Shocking a pool is part of the regular pool maintenance that pool owners need to carry out to keep the pool water quality in good condition. It is important to know how long after you shock a pool can you swim and be safe.
For this reason, I normally shock my pool in the evening and then leave the pool pump running overnight. That way the swimming pool water is normally safe to swim in by the next morning.
Read on for a full description of how long should you wait to swim after putting shock in the pool.
How long after shocking pool can you swim
It is very easy for pool owners to give in to pressure from children and others, who are desperate to get in the swimming pool and swim, and not wait long enough after shocking a pool for the level of chlorine in your pool water to reach a safe level. But stand firm!
When it comes to how long shock takes to work, the accepted rules of thumb in the swimming pool industry for how long after you shock a pool can you swim are:
Wait 24 hours
Many say that once you use pool shock, no one should swim for 24 hours. Certainly, if you do wait this long then it is almost definitely going to be safe for people to swim in it by then.
But many people don’t want to wait this long and, to be honest, in my experience, it is not normally necessary.
However, you shouldn’t just assume that if you leave it overnight that it is then safe for swimming. You should check the level of chlorine first, as below.
Test free chlorine levels
This is the method I use.
After shocking a pool I wait for at least a few hours – actually, since I normally shock my pool in the evening, and then run the pump overnight, it is normally more than eight hours anyway, often more like 12 hours since I am certainly not an early riser.
I then test the pool water using a test strip to check the level of free chlorine.
Provided the free chlorine level is at 5ppm or less then the pool is safe to swim in. If they are higher then I leave it another hour or so before testing again but, to be honest, it is quite rare that the levels haven’t dropped below these levels overnight.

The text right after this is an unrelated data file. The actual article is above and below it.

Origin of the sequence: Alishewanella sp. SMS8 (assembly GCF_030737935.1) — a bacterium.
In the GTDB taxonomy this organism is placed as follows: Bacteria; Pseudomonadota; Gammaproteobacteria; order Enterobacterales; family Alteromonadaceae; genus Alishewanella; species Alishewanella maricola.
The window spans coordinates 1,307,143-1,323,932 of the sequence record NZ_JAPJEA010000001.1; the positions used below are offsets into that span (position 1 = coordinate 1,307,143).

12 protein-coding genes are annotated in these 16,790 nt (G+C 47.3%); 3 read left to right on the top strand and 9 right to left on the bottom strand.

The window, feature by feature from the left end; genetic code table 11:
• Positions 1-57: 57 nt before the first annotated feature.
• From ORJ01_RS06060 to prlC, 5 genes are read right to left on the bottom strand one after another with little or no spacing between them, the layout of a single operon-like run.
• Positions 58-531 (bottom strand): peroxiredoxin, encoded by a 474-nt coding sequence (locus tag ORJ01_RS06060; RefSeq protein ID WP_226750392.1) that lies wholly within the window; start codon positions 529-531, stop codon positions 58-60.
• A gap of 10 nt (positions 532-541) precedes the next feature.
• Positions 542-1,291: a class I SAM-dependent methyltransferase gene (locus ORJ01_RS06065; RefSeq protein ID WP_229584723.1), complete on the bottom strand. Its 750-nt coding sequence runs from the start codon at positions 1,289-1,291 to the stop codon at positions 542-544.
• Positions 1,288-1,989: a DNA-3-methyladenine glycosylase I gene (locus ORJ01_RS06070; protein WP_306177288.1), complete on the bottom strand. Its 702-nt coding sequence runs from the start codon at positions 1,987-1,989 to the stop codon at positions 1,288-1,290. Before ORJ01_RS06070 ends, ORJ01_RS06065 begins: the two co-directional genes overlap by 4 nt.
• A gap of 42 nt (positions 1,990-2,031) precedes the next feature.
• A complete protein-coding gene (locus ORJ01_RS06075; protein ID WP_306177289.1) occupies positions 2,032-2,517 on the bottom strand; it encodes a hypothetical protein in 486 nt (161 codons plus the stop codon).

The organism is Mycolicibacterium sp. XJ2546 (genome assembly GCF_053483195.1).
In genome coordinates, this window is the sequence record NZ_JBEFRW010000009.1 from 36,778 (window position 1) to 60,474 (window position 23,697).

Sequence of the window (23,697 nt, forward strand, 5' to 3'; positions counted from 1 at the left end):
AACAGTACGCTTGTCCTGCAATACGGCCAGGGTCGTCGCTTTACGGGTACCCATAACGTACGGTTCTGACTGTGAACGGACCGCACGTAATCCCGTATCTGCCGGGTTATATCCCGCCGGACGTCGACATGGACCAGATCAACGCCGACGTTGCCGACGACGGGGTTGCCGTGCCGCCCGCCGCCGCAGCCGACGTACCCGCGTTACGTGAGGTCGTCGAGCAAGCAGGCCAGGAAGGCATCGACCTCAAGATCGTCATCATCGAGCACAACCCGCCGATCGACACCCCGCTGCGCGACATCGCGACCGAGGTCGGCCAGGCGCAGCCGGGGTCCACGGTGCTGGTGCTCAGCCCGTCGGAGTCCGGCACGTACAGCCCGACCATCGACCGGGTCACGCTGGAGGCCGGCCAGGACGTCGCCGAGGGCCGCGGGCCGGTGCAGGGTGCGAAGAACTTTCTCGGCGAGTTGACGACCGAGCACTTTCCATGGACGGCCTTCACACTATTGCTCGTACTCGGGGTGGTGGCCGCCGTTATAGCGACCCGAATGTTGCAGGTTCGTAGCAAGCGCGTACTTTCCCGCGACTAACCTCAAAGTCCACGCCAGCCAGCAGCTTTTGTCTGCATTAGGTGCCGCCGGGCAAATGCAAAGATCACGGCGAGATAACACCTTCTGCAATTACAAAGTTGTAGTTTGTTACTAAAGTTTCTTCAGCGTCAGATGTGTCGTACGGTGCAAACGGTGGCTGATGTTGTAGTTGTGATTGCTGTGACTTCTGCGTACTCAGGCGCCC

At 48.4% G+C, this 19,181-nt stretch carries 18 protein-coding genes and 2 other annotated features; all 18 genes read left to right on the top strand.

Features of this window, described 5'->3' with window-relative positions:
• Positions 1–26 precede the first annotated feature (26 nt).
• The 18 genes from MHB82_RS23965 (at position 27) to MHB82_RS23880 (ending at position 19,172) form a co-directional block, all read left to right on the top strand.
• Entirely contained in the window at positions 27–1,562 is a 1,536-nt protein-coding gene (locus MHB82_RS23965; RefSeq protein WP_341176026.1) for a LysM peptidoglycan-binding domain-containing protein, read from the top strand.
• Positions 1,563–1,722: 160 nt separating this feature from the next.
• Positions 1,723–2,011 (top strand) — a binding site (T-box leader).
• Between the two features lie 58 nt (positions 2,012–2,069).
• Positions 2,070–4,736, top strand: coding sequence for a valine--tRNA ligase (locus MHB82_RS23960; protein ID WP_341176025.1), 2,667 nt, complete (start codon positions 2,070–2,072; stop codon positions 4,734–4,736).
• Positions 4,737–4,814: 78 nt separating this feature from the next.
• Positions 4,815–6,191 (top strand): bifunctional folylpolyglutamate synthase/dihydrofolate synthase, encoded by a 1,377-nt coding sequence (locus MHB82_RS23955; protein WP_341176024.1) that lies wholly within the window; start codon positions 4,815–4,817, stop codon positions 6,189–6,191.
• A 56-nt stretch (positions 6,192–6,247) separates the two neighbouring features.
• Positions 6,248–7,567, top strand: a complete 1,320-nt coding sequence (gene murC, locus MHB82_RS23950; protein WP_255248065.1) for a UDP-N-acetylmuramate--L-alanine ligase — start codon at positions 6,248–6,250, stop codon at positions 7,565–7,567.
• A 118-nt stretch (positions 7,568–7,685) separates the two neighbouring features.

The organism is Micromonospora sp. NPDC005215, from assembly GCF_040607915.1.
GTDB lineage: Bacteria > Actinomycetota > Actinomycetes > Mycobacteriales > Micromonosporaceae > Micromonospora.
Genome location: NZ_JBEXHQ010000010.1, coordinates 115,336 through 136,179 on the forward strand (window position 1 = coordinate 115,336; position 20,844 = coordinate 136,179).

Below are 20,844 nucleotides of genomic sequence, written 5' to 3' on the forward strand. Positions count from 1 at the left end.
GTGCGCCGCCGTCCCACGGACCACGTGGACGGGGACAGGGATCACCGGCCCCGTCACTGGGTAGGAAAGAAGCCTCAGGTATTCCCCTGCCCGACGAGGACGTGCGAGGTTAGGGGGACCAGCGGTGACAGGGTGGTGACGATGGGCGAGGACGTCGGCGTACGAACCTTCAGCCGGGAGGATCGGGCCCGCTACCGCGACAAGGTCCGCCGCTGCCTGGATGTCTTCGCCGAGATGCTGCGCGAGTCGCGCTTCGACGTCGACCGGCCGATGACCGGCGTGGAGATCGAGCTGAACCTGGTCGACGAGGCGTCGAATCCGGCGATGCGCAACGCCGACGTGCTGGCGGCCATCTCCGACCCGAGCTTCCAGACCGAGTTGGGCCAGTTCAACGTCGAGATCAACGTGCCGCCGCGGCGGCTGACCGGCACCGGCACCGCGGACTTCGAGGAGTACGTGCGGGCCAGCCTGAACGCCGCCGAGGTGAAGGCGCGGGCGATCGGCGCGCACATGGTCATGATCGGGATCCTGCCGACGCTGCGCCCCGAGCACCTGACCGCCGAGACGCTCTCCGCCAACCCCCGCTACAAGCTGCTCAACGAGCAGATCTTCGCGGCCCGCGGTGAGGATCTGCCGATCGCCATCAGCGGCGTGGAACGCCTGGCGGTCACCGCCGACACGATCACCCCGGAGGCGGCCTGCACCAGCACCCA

If you do shock overnight and the levels are a little too high in the morning, once the sun gets on the pool the chlorine levels are likely to fall quite quickly.
How long after shocking a pool can you test the water
You can test the pool water using test strips, a liquid test kit or an electronic water tester to establish how long after you shock a pool can you swim. The general consensus is that the level of free chlorine should be below 5 ppm and ideally below 3ppm before swimming resumes.
You should leave the chlorine shock to work for at least 4 hours after shocking a pool before you first test the pool water.
You should keep the pool pump running after shocking.
To explain the different chlorine terms I have written a post to help – Free Chlorine vs Total Chlorine vs Combined Chlorine Explained
When to shock a pool
There are a number of different reasons and events that will make it necessary for a pool owner to shock a pool. Shock your pool when:
- Start up or opening
When you first start up the pool or open it at the beginning of the season.
- After heavy rain
Rain can bring with it contaminants and perhaps also lower the pH level (as rain is often quite acidic).
- Heavy use
After the pool has received heavy use, perhaps after a children’s pool party or some similar event.
- Free Chlorine level low
If you test your pool water and the free chlorine level is zero or just above then shocking is a good idea to increase the free chlorine levels.
- Algal Blooms
If there is a sudden Algae bloom then you will need to shock your pool by super-chlorinating (using up to 4 times the normal dosage)
- Water temperature
If the temperature of the pool water increases due to a spell of very hot weather this can increase the growth rate of bacteria.
- After an “accident”
Perhaps you have had a young child in the pool whose swim diaper didn’t do as good a job as it should have done.
- End of season
Shocking when you close your pool in winter can make life easier when you reopen it in spring.
Types of pool shock
Different types of pool shock can make a difference to how long after shocking you can swim so the first piece of advice would be to read the manufacturer’s instructions on the packaging. This should tell you how long after shocking your pool to wait using that particular type of pool shock.
There are two main types of chlorine pool shock (that is, shock containing Chlorine) which are Calcium Hypochlorite (often referred to as Cal-Hypo) and Dichloroisocyanuric acid (often referred to as Di-Chlor).
Cal-Hypo is the one you will see for sale most often, primarily I guess because it is not only the cheapest but strong too. It is very quick to dissolve (always in a bucket or container pre-filled with water before being added to the pool).
A very popular Cal-Hypo pool shock available on Amazon is the In The Swim Chlorine Pool Shock which comes in 24 x 1 pound bags.
Di-Chlor is a granular chlorine that includes a stabilizer. It is slower dissolving than Cal-Hypo and the stabilizer will raise the cyanuric acid level in your pool. In the Swim Sodium Di-Chlor Chlorine Shock is available in 24 1-pound bags on Amazon.